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Salvation Army strikes gold twice in one week

Posted: December 16, 2013 - 6:53pm
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Salvation Army Capt. David Robinson displays the second piece of gold the Salvation Army received last week as part of their red kettle campaign - a  one ounce, 24 karat gold, triangular-shaped bullion bar from NTR Metals.
Salvation Army Capt. David Robinson displays the second piece of gold the Salvation Army received last week as part of their red kettle campaign - a one ounce, 24 karat gold, triangular-shaped bullion bar from NTR Metals.

The Salvation Army of Conway has received another donation from an anonymous philanthropist as part of its red kettle campaign that is worth its weight in gold.

The receptionist at the Salvation Army office received a call last Thursday afternoon from a blocked phone number saying a gold coin had been dropped in the Salvation Army kettle outside JCPenney on Skyline Drive.

Last Monday, a 22-karat gold Krugerrand coin from the South African Mint was dropped in a kettle outside the Walmart Super Center on Skyline Drive.

This time the precious metal came in the from of a one ounce, 24 karat gold, triangular-shaped bullion bar from NTR Metals.

NTR Metals is a global precious metals company that refines more than 30 million pounds of metal each year with more than 50 locations in the U.S. and Europe.

There is a local refining branch in North Little Rock that processes, handles and mints gold and silver products.

“It’s one ounce of pure gold,” said Jacob Hagan, branch manager. “Even though the price of gold goes up and down, the bar itself is worth well over $1,200.”

The value of both the Krugerrand and NTR Metals bullion bar, fluctuates by the minute based on the current value of gold, but Krugerrands are selling for $1,300 or more on ebay depending on the year minted, and two NTR Gold Triangle one ounce bars sold for $1,725 each on ebay Oct. 9.

“We’re very, very thankful that people believe in us to do this,” said Salvation Army Capt. David Robinson. “It helps the Salvation Army, but it boils down to helping people in our community.”

The money raised each holiday season helps the charitable organization reach out to those in need by buying groceries for the week, covering a month of utilities or paying for needed prescriptions, Robinson said.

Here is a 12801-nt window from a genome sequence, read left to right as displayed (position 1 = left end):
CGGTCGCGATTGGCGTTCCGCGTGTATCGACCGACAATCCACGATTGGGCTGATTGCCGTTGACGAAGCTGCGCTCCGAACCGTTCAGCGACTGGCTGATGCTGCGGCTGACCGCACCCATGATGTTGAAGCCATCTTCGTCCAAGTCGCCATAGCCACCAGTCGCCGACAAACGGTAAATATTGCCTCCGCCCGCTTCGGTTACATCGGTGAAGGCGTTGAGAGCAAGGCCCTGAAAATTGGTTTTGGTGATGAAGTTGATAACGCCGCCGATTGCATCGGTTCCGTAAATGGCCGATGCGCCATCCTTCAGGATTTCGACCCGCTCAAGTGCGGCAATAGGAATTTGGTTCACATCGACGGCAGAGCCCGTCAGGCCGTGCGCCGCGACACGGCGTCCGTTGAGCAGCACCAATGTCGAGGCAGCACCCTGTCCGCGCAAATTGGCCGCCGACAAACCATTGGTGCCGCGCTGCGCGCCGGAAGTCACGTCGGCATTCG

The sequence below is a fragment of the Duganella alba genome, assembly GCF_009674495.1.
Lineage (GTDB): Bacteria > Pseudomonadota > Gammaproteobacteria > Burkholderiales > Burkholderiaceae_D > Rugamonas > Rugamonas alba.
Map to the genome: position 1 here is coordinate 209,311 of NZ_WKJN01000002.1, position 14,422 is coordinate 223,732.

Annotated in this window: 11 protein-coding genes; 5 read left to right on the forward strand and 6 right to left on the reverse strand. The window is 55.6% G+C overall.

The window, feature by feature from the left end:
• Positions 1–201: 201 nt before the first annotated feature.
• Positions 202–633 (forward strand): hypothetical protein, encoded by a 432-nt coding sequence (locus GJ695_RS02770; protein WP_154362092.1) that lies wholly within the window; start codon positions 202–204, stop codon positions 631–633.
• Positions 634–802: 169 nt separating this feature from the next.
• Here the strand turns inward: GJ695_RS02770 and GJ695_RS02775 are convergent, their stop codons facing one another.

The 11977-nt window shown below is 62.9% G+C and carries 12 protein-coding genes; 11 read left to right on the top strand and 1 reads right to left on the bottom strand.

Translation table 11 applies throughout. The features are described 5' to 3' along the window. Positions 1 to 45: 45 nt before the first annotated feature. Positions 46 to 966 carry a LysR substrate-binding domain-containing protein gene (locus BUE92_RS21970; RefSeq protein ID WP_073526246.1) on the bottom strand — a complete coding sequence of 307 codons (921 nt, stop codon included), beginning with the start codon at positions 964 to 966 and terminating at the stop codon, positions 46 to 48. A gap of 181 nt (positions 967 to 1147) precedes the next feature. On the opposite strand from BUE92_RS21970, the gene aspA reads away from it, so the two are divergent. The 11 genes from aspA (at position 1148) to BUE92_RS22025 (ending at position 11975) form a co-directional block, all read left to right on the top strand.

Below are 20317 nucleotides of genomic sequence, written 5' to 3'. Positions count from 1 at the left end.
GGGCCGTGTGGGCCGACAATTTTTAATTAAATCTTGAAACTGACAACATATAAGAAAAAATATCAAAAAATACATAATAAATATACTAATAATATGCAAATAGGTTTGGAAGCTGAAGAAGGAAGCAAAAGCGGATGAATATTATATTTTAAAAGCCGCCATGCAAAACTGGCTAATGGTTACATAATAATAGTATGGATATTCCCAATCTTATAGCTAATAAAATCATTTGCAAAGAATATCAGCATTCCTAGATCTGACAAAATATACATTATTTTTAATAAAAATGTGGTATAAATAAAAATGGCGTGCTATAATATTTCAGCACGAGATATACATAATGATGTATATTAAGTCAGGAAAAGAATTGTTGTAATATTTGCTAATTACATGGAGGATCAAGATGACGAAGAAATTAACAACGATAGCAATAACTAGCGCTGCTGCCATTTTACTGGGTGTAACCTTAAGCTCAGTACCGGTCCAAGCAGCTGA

Robinson said he’s noticed society is sometimes hesitant when it comes to giving their money as a charitable donation.

“The impression I’ve received from the community - even the people at the pawn shop were making bets if the Salvation Army would ever see that money — is that there’s a trust issue with donations,” he said.

Any money raised in Conway goes to help the people of Faulkner, Perry, Van Buren and Cleburne counties.

“The money will come from people having the trust in us to do what is right,” Robinson said. “We want to do the most good with people’s funds, volunteer time and anything else we’re provided.”

With Thanksgiving falling later in the month this year, and bell ringers losing two days from the ice and snow, donations are running behind with little time left to catch up.

As of Saturday, the Salvation Army of Conway had raised $56,641, down $17,019 from this time last year.

Raising money has been a community effort with four volunteers dressing up as Santa Clause and his elves at Walmart Super Center over the weekend, and Cub Scouts ringing at the Kroger on Salem Road, raising nearly $300 in two hours.

The Salvation Army of Conway is taking sealed bids for its two gold pieces at its office at 2125 Harkrider, Suite 12.

The starting bid for the NTR Metals bullion bar is being set at $1,250, and the Krugerrand at $1,325.

“I think it’s pretty great that somebody has the means and the generosity of giving something like that to people that are less fortunate,” Hagan said. “It can be hard not being able to get to see your family, or give your kids the things they want, so hopefully [the money] will go to someone who can really use it.”

Inquiries can be dropped off in a sealed envelop with the person’s name and phone number.

“We hope someone would give more than the value of gold,” Robinson said. “With the selling of these coins it could potentially make up a good $3,000 to $4,000.”

Thursday at 4 p.m. is the final day to bid for the Krugerrand, and Monday at 4 p.m. is the last day to bid on the NTR Metal bullion bar.

(Staff writer Michelle Corbet can be reached by email at michelle.corbet@thecabin.net or by phone at 505-1215. To comment on this and other stories in the Log Cabin, log on to www.thecabin.net. Send us your news at www.thecabin.net/submit)

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